June 13

Today's quotation:

Face your deficiencies and acknowledge them;
but do not let them master you.
Let them teach you patience, sweetness, insight.

Helen Keller

Today's Meditation:

We all have what could be called "deficiencies"--this is an unavoidable fact of life.  Sometimes I make comments that I immediately regret; sometimes I don't follow through on things in ways that I've promised.  These are elements of who I am, though, and I don't allow them to define who I am as a whole human being.  After all, these small character traits are just that--traits--and while I try to work on them, I don't get angry at myself because they're here with me.

Other people are very forgiving of my so-called deficiencies, so why shouldn't I be just as forgiving of them myself?  Why shouldn't I treat myself with kindness when they make themselves known and seen?  When I recognize them as part of myself, I can start to understand how other people have them as parts of themselves, too--and I can start to understand where some of their actions come from.  And when I see people acting in ways I might not like, I can feel more compassion when I remember that I, too, act in ways I don't like from time to time.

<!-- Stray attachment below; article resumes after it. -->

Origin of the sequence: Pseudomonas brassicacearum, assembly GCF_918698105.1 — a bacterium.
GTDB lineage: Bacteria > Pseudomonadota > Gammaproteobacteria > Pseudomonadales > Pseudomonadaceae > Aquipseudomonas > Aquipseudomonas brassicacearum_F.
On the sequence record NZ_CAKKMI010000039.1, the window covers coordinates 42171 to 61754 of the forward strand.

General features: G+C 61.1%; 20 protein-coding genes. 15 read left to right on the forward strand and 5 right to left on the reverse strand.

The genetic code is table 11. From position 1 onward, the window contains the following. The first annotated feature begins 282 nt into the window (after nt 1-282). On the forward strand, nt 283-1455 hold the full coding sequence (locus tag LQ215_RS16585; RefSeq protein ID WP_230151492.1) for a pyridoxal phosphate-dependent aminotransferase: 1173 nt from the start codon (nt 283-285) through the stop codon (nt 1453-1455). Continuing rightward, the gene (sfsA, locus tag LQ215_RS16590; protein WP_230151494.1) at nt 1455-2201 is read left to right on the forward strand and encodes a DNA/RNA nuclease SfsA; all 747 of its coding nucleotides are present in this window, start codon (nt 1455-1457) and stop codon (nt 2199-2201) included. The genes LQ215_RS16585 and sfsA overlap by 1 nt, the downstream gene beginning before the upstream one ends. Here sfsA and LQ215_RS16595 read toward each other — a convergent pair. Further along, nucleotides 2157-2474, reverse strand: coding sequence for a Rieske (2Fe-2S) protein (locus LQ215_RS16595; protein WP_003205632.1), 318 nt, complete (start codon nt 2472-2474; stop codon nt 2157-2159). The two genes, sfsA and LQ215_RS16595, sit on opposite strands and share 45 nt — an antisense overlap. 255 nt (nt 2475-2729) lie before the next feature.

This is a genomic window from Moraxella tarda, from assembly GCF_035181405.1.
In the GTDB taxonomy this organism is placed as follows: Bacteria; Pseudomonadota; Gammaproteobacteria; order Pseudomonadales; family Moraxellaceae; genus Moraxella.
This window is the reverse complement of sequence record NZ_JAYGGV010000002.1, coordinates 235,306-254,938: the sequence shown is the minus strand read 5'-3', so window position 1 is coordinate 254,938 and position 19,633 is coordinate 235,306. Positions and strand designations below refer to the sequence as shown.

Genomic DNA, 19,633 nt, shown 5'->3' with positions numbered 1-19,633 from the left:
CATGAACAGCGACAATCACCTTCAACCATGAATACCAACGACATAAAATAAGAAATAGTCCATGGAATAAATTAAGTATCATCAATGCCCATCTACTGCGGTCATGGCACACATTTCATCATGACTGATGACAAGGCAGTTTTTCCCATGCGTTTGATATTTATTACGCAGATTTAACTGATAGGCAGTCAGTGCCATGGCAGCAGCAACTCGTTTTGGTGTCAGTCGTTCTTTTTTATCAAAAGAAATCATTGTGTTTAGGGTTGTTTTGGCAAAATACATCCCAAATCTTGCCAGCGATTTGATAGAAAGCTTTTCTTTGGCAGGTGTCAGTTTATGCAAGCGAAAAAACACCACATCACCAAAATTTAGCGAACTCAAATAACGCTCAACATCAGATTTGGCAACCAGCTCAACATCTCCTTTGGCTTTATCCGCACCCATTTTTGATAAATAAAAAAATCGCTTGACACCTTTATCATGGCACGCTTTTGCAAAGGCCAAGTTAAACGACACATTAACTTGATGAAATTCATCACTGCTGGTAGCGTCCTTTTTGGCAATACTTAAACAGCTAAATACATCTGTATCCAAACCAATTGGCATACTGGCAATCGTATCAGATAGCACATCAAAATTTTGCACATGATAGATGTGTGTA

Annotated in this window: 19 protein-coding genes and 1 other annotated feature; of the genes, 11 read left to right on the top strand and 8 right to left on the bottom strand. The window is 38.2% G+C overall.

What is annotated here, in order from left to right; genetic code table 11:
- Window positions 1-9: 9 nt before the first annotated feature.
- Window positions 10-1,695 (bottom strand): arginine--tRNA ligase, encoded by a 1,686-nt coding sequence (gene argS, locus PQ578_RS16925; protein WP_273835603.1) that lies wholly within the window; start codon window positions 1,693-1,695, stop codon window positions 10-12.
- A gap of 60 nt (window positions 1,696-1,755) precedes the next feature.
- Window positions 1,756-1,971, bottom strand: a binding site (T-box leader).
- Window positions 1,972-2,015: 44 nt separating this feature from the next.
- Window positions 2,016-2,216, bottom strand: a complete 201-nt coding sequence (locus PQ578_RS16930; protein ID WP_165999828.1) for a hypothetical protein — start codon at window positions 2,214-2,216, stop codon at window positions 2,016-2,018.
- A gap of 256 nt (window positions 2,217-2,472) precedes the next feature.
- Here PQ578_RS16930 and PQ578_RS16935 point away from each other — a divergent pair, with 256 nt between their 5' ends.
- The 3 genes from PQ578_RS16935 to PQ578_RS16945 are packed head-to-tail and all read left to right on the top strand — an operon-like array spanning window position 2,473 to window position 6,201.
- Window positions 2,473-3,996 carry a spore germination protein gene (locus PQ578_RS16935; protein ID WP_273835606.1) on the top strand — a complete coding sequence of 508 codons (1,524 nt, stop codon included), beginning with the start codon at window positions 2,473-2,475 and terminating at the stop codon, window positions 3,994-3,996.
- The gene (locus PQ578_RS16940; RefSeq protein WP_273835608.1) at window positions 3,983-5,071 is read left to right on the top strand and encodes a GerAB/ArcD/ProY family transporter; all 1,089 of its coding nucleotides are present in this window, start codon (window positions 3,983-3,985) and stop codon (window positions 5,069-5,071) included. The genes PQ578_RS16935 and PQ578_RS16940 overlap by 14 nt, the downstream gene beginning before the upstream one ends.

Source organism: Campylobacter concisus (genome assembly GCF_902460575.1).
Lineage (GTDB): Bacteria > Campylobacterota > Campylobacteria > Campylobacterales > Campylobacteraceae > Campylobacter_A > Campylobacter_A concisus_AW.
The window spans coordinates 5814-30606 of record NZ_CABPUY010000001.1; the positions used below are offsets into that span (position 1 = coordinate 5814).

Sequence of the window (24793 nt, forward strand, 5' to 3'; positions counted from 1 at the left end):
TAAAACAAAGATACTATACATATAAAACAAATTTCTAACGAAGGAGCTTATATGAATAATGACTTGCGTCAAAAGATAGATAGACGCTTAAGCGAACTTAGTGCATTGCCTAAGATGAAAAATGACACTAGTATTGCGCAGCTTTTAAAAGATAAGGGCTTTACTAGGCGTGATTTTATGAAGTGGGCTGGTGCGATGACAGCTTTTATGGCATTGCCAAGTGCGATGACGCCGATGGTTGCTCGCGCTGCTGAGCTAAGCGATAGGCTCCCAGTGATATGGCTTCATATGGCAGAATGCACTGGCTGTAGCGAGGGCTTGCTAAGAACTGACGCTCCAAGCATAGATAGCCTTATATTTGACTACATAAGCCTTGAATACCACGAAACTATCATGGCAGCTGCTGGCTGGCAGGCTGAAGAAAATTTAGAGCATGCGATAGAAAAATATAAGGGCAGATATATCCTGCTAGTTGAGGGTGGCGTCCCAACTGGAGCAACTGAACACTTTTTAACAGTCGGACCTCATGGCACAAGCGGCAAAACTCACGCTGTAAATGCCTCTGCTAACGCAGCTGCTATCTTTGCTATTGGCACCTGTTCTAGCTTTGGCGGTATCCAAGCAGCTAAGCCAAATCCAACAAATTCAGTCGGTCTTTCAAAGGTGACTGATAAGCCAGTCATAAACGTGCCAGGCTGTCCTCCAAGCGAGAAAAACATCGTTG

Recognizing and owning my own deficiencies helps me to avoid judging others too harshly, or more harshly than they deserve.  When I'm fully aware that I'm not that much different than the other person, then I can be more patient with that person.  After all, they're just showing different deficiencies than the ones that I show myself.

Facing our own problems and errors and faults is an important step in loving ourselves unconditionally.  And the "unconditional" part of love is the only thing that makes love true, whether it be for ourselves or for others.

Questions to consider:

Have you ever taken lessons from your own deficiencies?  What kinds of lessons have they been?

How many people don't show any kinds of deficiencies at all?

How can insight into our own deficiencies help us to become more compassionate and loving people?

For further thought:

When we become expert at loving and caring for ourselves, we feel healthy, centered, and strong. . . . We learn to value everything about ourselves--our bodies and minds, our feelings and needs, our potential, strengths and weaknesses--throughout all the seasons of our lives.  We feel free to acknowledge the truth of who we are, realizing that God didn't send us here perfect, but to work toward perfection.

Susan L. Taylor

  

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